Putting chicks outside for the first time... COLD!

Discussion in 'Raising Baby Chicks' started by Araucana16, Jul 26, 2013.

  1. Araucana16

    Araucana16 Chirping

    Jun 18, 2013
    Denver, CO
    I live in Colorado, in a place where in my coat in my brother's car, I am literally shaking. There is usually some snow on the ground in the winter, not a lot of wind, and usually just very cold air.

    The coop and chicks have not arrived yet (I'm actually building the coop.) They will probably get here around August 20th, and as for the coop, I was going to do a simple 24 square foot A - frame for 6 chickens. It will be able to be completely shut off from the run, which is pretty big, and is half covered. There is a 0% possibility I can get heat in the coop, but there will be lots of nice straw and I can put up cardboard around the walls (plywood.)

    At what age would chickens (cochin, wyandotte, andalusian, and EE) be able to move to the flock as a group? I was initially thinking late October/early November, but at that time, usually I'm in a hoodie every day! I'd be concerned that a 5ish week old flock raised in my garage and house would freeze. The time I can keep them in the house is very limited, as my HOA has little tolerance for chickens being on my lot (the chicks are moving just down the street to a farm where they are allowed). Is putting them out at 6 weeks okay?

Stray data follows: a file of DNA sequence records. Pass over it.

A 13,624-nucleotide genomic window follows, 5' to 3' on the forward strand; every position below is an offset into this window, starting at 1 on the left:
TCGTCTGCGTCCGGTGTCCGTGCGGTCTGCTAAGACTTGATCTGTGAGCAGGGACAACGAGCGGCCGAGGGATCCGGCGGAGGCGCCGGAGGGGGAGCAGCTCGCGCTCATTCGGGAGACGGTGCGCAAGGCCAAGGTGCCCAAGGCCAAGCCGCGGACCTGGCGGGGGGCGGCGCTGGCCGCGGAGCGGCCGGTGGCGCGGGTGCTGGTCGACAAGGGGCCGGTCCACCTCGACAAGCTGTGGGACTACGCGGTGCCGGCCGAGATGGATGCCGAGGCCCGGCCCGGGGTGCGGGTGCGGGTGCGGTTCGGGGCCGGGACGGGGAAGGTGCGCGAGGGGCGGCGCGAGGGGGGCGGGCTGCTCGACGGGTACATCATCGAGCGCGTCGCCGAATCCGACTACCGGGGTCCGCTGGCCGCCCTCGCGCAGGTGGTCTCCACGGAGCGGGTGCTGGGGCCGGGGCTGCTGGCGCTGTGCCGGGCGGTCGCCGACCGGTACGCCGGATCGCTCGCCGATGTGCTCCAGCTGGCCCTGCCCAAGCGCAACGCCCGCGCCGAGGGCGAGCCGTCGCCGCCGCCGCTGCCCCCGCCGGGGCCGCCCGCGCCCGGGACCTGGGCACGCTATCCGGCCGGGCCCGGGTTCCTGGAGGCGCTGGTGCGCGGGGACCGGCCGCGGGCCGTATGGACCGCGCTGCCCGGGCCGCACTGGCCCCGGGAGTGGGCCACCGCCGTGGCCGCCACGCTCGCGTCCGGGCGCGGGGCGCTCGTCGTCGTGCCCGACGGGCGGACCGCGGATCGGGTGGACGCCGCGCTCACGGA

2. redsoxs

    redsoxs Crowing

    Jul 17, 2011
    North Central Kansas
    Fully feathered is the rule of when they can safely go to the coop - usually about 6 weeks so you'll be fine and so will they! Chickens handle cold better than hot weather. Heat in the coop is not necessary as long as you have a draft-free (but ventilated) coop. Here is an article that addresses cold weather and chickens!

  3. DaddyBird

    DaddyBird Songster

    Mar 8, 2013
    We didn't put ours out until the weather was 40 degrees at night and they were pretty well feathered. Do you have a deep cycle marine battery? You could rig a 40 or 60 watt incandescent light bulb to the battery to knock the chill of of the roost area at night and then charge it back during the day. The bigger the birds are before you put them in the cold the better. Another though might be to make the inside of the coop by walling it off with something with a high R rating so they they not only stay close together to share body heat but it gets reflected back into the coop instead of lost with the insulation.

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